Published in the Rochester Accent on May 21st:
Emily Good announced her candidacy for Monroe County Sheriff on Monday. The release also invited media to a press conference to be held this morning at 10:30 a.m. in front of the Monroe County Jail on S. Plymouth Ave.
Good’s unlawful arrest for recording an on-duty Rochester police officer in 2011 hit international news and became part of a heated debate about the civic right and responsibility to police the police. We spoke with the activist to learn more about her platform and goals as the Green Party candidate for Sheriff.
Rochester Accent: What led you to run for Monroe County Sheriff?
Emily Good: In the fall of last year I began visiting a political prisoner in Attica. The process of entering the prison often includes bearing heartbreaking witness to families being denied visitation for petty, irregular reasons that are also frequently racist and sexist. The prison brought up deep feelings of injustice and suffering that I felt called to explore further, so I started reading more about the criminal justice system and alternative models.
Michelle Alexander’s The New Jim Crow really spurred me to take action, as did the letters I received from prisoners across the state responding to my unlawful arrest two years ago. The more I learned about the so-called correctional system, the more I saw its shattering impacts around me.
I spend some time at the local Catholic Worker house, part of a movement founded by Dorothy Day and Peter Maurin, whose mission to build a society in which it is easier for people to be good to each other resonates strongly with me. Visits to our county jail and state prison clearly demonstrate that we are not doing the best we can to build that society, so I decided to make an effort to change the way we approach law enforcement and incarceration.
You have chosen to run for Sheriff as the Green Party candidate. What does Green Party philosophy specifically bring to the table with regards to law enforcement and the criminal justice system?
I have been a Green Party member since I first registered to vote, which probably makes it easier for me to embrace the idea of becoming a candidate. Grassroots democracy is one of the party’s key values, and it works best when “regular folks” from across the community get involved in creating the policies that affect them. Law enforcement affects all of us, though its visible presence in our lives varies greatly, depending on where we live, what we look like, and other factors. A commitment to equal opportunity coupled with respect for diversity leads Green policymakers towards a system that tracks race and ethnicity for all interactions with law enforcement officers. Collecting these data will draw our attention to patterns of disproportionate engagement that we can then work on changing.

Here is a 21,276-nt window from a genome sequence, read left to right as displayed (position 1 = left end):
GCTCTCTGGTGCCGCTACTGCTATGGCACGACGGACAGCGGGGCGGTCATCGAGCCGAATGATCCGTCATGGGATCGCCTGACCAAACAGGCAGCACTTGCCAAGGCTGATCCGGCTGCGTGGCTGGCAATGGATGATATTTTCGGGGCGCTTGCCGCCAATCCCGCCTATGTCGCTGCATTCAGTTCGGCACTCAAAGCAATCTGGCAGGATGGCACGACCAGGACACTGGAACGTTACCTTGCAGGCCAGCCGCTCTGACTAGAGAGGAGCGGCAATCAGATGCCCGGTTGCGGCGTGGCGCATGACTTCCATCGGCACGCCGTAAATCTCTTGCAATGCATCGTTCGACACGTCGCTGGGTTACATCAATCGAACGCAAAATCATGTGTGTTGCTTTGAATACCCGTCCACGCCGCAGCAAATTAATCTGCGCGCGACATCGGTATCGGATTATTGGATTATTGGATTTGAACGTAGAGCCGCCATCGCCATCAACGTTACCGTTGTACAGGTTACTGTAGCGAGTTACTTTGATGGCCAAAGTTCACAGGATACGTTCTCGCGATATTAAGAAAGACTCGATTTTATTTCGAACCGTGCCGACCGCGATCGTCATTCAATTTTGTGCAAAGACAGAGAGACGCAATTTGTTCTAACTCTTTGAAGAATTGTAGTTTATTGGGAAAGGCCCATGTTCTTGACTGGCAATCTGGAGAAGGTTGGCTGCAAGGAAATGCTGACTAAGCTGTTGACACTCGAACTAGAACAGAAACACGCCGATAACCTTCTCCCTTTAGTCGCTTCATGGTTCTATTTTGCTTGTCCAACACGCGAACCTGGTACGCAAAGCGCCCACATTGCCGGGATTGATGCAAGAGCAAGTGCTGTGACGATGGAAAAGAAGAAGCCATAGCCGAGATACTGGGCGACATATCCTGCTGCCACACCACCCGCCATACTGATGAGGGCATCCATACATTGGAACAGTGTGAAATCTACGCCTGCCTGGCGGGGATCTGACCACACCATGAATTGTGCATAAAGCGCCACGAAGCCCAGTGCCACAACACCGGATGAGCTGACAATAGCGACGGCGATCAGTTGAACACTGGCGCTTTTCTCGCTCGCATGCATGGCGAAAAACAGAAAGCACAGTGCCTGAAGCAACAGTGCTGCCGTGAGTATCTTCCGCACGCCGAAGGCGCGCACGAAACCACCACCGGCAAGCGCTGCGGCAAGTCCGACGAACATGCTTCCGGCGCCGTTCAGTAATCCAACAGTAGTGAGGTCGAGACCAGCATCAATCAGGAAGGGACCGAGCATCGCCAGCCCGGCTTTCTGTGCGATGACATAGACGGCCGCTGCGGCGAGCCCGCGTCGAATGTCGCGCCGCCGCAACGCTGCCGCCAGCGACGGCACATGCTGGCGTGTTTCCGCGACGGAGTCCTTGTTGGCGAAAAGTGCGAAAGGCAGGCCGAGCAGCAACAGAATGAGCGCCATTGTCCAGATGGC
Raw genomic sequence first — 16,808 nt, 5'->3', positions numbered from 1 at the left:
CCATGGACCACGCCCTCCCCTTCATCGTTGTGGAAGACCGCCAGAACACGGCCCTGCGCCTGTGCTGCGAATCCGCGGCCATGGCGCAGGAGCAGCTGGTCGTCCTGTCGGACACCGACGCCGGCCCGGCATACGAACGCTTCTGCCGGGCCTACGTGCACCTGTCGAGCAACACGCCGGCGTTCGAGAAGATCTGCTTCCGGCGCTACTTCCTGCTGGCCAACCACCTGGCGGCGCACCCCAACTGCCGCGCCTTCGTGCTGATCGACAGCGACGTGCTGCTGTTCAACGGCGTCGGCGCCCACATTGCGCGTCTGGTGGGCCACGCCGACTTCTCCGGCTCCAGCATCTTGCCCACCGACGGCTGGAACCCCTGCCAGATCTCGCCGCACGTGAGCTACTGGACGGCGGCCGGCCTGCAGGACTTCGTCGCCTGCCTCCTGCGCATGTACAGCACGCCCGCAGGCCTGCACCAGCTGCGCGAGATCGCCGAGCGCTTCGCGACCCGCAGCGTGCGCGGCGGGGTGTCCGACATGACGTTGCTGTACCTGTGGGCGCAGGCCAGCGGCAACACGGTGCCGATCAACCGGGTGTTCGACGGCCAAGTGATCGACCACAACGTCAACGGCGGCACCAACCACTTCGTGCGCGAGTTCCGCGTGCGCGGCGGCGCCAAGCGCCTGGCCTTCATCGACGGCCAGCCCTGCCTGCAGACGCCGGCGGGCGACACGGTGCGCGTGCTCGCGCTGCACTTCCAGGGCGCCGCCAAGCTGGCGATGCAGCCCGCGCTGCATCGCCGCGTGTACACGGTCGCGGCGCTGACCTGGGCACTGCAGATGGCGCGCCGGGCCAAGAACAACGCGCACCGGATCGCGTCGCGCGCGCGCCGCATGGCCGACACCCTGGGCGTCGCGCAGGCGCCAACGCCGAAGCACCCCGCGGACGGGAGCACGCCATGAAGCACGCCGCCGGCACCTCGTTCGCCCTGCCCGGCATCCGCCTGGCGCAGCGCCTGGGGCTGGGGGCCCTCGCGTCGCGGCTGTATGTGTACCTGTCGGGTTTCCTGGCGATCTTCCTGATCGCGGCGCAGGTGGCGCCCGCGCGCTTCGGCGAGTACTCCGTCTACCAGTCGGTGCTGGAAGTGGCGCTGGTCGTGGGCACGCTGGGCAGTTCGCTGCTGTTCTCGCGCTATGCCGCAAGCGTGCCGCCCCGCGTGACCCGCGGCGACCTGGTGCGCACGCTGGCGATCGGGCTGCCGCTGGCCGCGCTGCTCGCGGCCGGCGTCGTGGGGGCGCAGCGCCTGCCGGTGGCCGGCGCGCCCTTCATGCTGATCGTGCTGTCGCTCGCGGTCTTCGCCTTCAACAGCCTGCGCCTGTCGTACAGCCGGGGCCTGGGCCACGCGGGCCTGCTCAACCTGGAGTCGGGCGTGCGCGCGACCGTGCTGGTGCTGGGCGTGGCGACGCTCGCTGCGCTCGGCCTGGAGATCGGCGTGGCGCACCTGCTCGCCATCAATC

The core Green concept of sustainability has relevance far beyond maintaining our physical land base. When we look at the long-term reality of imprisoning people, we see that most of these people will sooner or later return to our communities, and we will reap what we have sown through our investments in their lives. Using restorative justice models along with therapy, training, and education programs will help bring people back to our community who are able to contribute meaningfully to society as they rebuild their lives and futures. The system that is currently in place neglects this long-term perspective, reflecting a poor use of resources that too often results in persistent crises for those impacted by the system.
The Green party condemns the practice of racial profiling by law enforcement agencies, which are guilty of stopping motorists, harassing individuals, or using unwarranted violence against suspects with no other justification than race or ethnic background. They also strongly support the strengthening of legal services for the poor.
The Greens are also committed to increasing participation of women in politics, government and leadership so they can change laws, make decisions, and create policy solutions that will affect and improve women’s lives. Since men dominate the field of law enforcement, I would work for gender equity in department staffing to improve services and expand capacity, particularly in reducing gender violence and other issues that negatively affect women.
To read the full article, please go to the following link: